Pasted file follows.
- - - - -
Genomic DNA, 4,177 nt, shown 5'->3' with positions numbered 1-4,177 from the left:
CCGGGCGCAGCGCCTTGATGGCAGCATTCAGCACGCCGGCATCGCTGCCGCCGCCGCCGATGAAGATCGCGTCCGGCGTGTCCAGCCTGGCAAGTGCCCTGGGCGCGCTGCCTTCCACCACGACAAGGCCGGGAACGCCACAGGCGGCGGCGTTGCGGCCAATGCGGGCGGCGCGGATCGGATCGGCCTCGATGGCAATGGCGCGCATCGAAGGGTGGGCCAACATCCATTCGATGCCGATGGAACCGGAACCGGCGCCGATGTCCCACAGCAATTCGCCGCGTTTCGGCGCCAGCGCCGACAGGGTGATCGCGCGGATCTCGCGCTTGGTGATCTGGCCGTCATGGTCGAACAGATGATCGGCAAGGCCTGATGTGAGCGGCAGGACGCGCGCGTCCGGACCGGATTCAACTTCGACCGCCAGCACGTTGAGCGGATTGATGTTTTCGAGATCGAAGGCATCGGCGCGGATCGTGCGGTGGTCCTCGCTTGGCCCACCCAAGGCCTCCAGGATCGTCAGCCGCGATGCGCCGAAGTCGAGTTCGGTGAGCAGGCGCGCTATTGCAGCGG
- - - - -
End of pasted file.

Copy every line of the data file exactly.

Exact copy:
Genomic DNA, 4,177 nt, shown 5'->3' with positions numbered 1-4,177 from the left:
CCGGGCGCAGCGCCTTGATGGCAGCATTCAGCACGCCGGCATCGCTGCCGCCGCCGCCGATGAAGATCGCGTCCGGCGTGTCCAGCCTGGCAAGTGCCCTGGGCGCGCTGCCTTCCACCACGACAAGGCCGGGAACGCCACAGGCGGCGGCGTTGCGGCCAATGCGGGCGGCGCGGATCGGATCGGCCTCGATGGCAATGGCGCGCATCGAAGGGTGGGCCAACATCCATTCGATGCCGATGGAACCGGAACCGGCGCCGATGTCCCACAGCAATTCGCCGCGTTTCGGCGCCAGCGCCGACAGGGTGATCGCGCGGATCTCGCGCTTGGTGATCTGGCCGTCATGGTCGAACAGATGATCGGCAAGGCCTGATGTGAGCGGCAGGACGCGCGCGTCCGGACCGGATTCAACTTCGACCGCCAGCACGTTGAGCGGATTGATGTTTTCGAGATCGAAGGCATCGGCGCGGATCGTGCGGTGGTCCTCGCTTGGCCCACCCAAGGCCTCCAGGATCGTCAGCCGCGATGCGCCGAAGTCGAGTTCGGTGAGCAGGCGCGCTATTGCAGCGG